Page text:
Seljuk Empire  

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-The '''Seljuk Empire''' ({{lang-fa|آل سلجوق|translit=Āl-e Saljuq|lit=House of Saljuq}}) or '''Great Seljuq Empire'''<ref>+The '''Seljuk Empire''' was a [[medieval]] [[Turko-Persian tradition|Turko-Persian]] [[Sunni Islam|Sunni Muslim]] [[empire]], originating from the [[Kınık (tribe)|Qiniq]] branch of [[Oghuz Turks]].
-* A. C. S. Peacock, ''Great Seljuk Empire'', (Edinburgh University Press, 2015), 1–378+
-* Christian Lange; Songül Mecit, eds., ''Seljuqs: Politics, Society and Culture'' (Edinburgh University Press, 2012), 1–328+
-* P.M. Holt; Ann K.S. Lambton, Bernard Lewis, ''The Cambridge History of Islam (Volume IA): The Central Islamic Lands from Pre-Islamic Times to the First World War'', (Cambridge University Press, 1977), 151, 231–234</ref>{{efn|In order to distinguish from the [[Anatolia]]n branch of the family, the [[Sultanate of Rum]].{{sfn|Mecit|2014|page=128}}{{sfn|Peacock|Yıldız|2013|page=6}}}} was a [[medieval]] [[Turko-Persian tradition|Turko-Persian]]<ref>* "Aḥmad of Niǧde's ''al-Walad al-Shafīq'' and the Seljuk Past", A. C. S. Peacock, ''Anatolian Studies'', Vol. 54, (2004), 97; "With the growth of Seljuk power in Rum, a more highly developed Muslim cultural life, based on the ''Persianate culture'' of the Seljuk court, was able to take root in Anatolia."+
-* Meisami, Julie Scott, ''Persian Historiography to the End of the Twelfth Century'', (Edinburgh University Press, 1999), 143; "Nizam al-Mulk also attempted to organise the Saljuq administration according to the Persianate Ghaznavid model&nbsp;k..."+
-* ''[[Encyclopaedia Iranica]]'', "[http://www.iranicaonline.org/articles/sahrbanu Šahrbānu]", Online Edition: "here one might bear in mind that non-Persian dynasties such as the Ghaznavids, Saljuqs and Ilkhanids were rapidly to adopt the Persian language and have their origins traced back to the ancient kings of Persia rather than to Turkmen heroes or Muslim saints&nbsp;..."+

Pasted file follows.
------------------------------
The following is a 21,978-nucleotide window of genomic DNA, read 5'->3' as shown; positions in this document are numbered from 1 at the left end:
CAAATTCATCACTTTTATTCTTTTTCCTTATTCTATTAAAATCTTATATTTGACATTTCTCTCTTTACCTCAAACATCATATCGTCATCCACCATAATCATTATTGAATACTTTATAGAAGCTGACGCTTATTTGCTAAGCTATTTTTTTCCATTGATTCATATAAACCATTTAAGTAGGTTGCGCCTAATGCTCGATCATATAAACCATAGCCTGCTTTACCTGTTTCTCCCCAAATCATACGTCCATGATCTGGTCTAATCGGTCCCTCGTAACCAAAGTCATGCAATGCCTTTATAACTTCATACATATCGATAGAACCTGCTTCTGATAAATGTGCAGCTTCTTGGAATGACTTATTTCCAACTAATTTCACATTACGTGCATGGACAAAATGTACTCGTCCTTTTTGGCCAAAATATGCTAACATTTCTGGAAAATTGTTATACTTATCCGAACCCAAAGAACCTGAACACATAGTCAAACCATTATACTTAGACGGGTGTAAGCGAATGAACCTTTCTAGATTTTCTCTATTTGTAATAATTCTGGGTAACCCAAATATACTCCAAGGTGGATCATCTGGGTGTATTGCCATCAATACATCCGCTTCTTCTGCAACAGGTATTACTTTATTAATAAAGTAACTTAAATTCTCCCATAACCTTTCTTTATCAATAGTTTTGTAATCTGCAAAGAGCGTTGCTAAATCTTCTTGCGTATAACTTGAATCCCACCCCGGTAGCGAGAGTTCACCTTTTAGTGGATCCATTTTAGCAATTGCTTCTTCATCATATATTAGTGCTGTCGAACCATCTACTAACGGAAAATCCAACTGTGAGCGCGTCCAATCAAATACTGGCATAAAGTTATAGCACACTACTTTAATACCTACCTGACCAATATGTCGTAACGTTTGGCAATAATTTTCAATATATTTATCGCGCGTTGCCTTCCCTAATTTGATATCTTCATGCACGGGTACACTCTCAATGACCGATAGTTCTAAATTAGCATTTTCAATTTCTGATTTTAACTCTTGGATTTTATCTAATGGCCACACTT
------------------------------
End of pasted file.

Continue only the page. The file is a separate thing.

-* [[Josef W. Meri]], ''Medieval Islamic Civilization: An Encyclopedia'', Routledge, 2005, p. 399+
-* [[Michael Mandelbaum]], ''Central Asia and the World'', [[Council on Foreign Relations]] (May 1994), p. 79+
-* Jonathan Dewald, ''Europe 1450 to 1789: Encyclopedia of the Early Modern World'', Charles Scribner's Sons, 2004, p. 24: "Turcoman armies coming from the East had driven the Byzantines out of much of Asia Minor and established the Persianized sultanate of the Seljuks."+
-* [[Grousset, Rene]], ''The Empire of the Steppes'', (Rutgers University Press, 1991), 161, 164; "renewed the Seljuk attempt to found a great Turko-Persian empire in eastern Iran." "It is to be noted that the Seljuks, those Turkomans who became sultans of Persia, did not Turkify Persia-no doubt because they did not wish to do so. On the contrary, it was they who voluntarily became Persians and who, in the manner of the great old Sassanid kings, strove to protect the Iranian populations from the plundering of Ghuzz bands and save Iranian culture from the Turkoman menace."+
-* Wendy M. K. Shaw, ''Possessors and possessed: museums, archaeology, and the visualization of history in the late Ottoman Empire''. University of California Press, 2003, {{ISBN|0-520-23335-2}}, {{ISBN|978-0-520-23335-5}}; p. 5.</ref> [[Sunni Islam|Sunni Muslim]] [[empire]], originating from the [[Kınık (tribe)|Qiniq]] branch of [[Oghuz Turks]].<ref>* {{cite journal |last=Jackson |first=P. |year=2002 |title=Review: The History of the Seljuq Turkmens: The History of the Seljuq Turkmens |journal=Journal of Islamic Studies |volume=13 |issue=1 |pages=75–76 |doi=10.1093/jis/13.1.75 |publisher=[[Oxford Centre for Islamic Studies]] }}+
-* Bosworth, C. E. (2001). 0Notes on Some Turkish Names in Abu 'l-Fadl Bayhaqi's Tarikh-i Mas'udi". ''Oriens'', Vol. 36, 2001 (2001), pp. 299–313.+
-* Dani, A. H., Masson, V. M. (Eds), Asimova, M. S. (Eds), Litvinsky, B. A. (Eds), Boaworth, C. E. (Eds). (1999). ''History of Civilizations of Central Asia''. [[Motilal Banarsidass Publishers]] (Pvt. Ltd).+
-* [[Ian Hancock|Hancock, I.]] (2006). ''On Romani origins and identity''. The Romani Archives and Documentation Center. [[The University of Texas at Austin]].+